in Sri Lanka (c.1300): "A Tamil-speaking kingdom is
on the Jaffna Peninsula of Sri Lanka. This marks the beginning of a
linguistic division of the island between Tamil in the north and east
Sinhalese to the south and west" (--Met).
trouble from the Mongols-- In 1303 the Mongols actually
Delhi, and the sultan, 'Ala ud-Din Khilji, is forced to leave the city;
but after two months the Mongols retire (because of the prayers of
Nizamuddin, some say). The sultan now takes energetic military
The Mongols invade in 1305 and again in 1306, but 'Ala- ud-Din's
have such military success that they even take the offensive; after
there is a long respite from Mongol attacks.
ud-Din Khilji (r.1296-1316): This energetic ruler
Devagiri in the Deccan, conquers Gujarat, captures the important fort
Chitor, makes major incursions into the south (with some help from
allies); considers establishing a new religion or conquering the world,
but is dissuaded; takes many authoritarian measures; experiments with
controls; presides over a brilliant cultural flowering. Discussion: *Ikram
Ch. 5*; *India
cities of Delhi: 'Ala ud-Din Khilji creates a layer of
called "Siri" (*delhi
gov*); then Ghiyasuddin Tughluq (r.1320-25) constructs
After that comes the "Firozabad" (or Firoz Shah ka Kotlah) of Firoz
Tughluq (r.1351-88) (*archnet*).
Delhi in the Deccan? In 1327, Muhammad Shah Tughluq
decides that since his kingdom now includes (nominally) most of India,
he should govern from a more central location. So he orders the whole
of Delhi to trek down to Devagiri (which he renames Daulatabad) in the
Deccan. Many poor people die on the way, but the cultural ferment
in the new capital of Daulatabad plays a large role in the growth of
will later become Urdu. The project never quite works, though, and by
he's obliged to give it up. Discussion: *Ikram
Ch. 5*. Images: *Tokyo
(early among the "Ellora" ones). (*Routes*)
Shah's bronze coin experiment (c.1330-32): Muhammad Shah
Tughluq issues coins made not of silver or gold, but of bronze, and
in vain to get them accepted in the marketplace. The resulting turmoil
(and counterfeiting) almost wrecks the economy, and he has to abandon
attempt. He was too far ahead of his time.
Battuta visits (c.1333–47): Ibn Battuta (1304–78),
the famous traveler, adventurer, and chronicler from Tangier, spends
in India, serves as a qazi in Delhi--and even travels to China as an
for Muhammad Shah Tughluq. Excerpts from his account of his Indian
Bahmanids form a new kingdom in the Deccan
Muhammad Shah Tughluq loses the southern parts of his never-very-secure
realm. In the Deccan, one of his generals rebels, gives himself a fancy
Persian name, and founds the Bahmanid kingdom (*wiki*),
with its capital at Gulbarga (*U.
Tokyo*). (In the early 1500's, this kingdom fragments into several
smaller successors.) More background on the Bahmanids: *cloud
dazzles visitors (c.1343-1565): In South India,
another new state, also takes shape as the tide of the Delhi Sultanate
recedes. Its capital is one of the richest cities in the world, with
palaces and enormous gateways. Both architecturally and culturally,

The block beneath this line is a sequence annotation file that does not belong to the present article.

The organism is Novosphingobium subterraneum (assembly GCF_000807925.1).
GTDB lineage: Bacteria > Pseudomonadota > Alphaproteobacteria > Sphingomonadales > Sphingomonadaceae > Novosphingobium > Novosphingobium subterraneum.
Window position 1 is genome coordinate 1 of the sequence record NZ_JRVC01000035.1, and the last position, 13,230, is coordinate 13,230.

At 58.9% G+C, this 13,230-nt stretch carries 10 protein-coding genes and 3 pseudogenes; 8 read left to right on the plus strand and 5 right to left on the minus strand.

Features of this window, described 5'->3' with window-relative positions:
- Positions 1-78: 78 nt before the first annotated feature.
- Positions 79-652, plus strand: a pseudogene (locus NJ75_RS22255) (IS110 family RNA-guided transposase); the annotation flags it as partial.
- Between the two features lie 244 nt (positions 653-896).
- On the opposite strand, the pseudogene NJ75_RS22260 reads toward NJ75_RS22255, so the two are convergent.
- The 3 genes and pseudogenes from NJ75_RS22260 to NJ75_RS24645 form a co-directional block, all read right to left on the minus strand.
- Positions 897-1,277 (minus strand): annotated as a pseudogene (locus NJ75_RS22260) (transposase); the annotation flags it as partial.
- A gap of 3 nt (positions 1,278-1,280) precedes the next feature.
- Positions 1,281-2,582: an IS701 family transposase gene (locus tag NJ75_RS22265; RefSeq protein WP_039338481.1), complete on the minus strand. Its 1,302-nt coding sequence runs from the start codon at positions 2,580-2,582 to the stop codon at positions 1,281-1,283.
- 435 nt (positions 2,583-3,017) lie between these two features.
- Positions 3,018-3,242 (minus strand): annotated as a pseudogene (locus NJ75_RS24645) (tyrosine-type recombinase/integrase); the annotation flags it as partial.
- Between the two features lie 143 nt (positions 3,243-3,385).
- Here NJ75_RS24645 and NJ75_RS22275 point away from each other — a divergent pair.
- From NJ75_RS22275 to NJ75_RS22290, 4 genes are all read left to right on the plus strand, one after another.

is built of a mixture of indigenous elements and Islamic influences.
Hindu rulers refer to themselves as "sultans among kings," wear
of Muslim court dress, and freely make (and break) military alliances
neighboring states on political, not religious, grounds. William
shows how radically V. S. Naipaul and others have misrepresented its
Further discussion: Sanjay Subramanyam (*Outlook*
More on its architecture: *art
and archaeology*; *cloud
painting reaches a high point (c.1350): "Jain painting
its greatest refinements in Gujarat and Rajasthan. Paintings typically
illustrate sacred texts such as the Kalpasutras, and are characterized
by their angular figures with protruding eyes" (--Met).
Along with paintings, Jain bhandars, or manuscript storehouses, are
refuges for many medieval texts that would otherwise have been lost.
Ded (c.1355?- ?): A Kashmiri poet-saint of the bhakti
Lal Ded is traditionally placed in this century. She is said to
her marriage and family, and take as her husband the god Shiva alone.
then on she wanders naked on the roads like a madwoman, singing her
of love and mystical devotion. Discussion: *kashmir
Odin, Manushi 138*.
John Mandeville (c.1366), in his fanciful but extremely
"Travels," has a great deal to say about India and the vicinity,
"wherefore the emperor of Ind is clept (called) Prester John" (Chapter
32), and the story of the gold-digging ants (Chapter 33), and about the
headless people and other Herodotus-like wonders (Chapter 22): *romanization*.
in Bengal: The Adina Mosque (1375) was a sign of cultural
and political change coming to Bengal too, as Muslims began to arrive
settle there. See Chapter Three in Richard M. Eaton's *The
Rise of Islam and the Bengal Frontier*.
sacks Delhi, 1398: The Mongol ruler Timur, known as
(for "Timur-i lang," Timur the Lame) (1336–1405), takes advantage of
fragmenting of the Delhi Sultanate to invade Delhi itself and sack the
city, slaughtering much of the population. This terrible defeat
finishes off the Delhi Sultanate, though weak rulers linger for some
and then the Lodhis try to rebuild. More on Timur: *silk
road* and the *Tarikh-i-Rashidi*.
For the artistic side of Timur: *Met*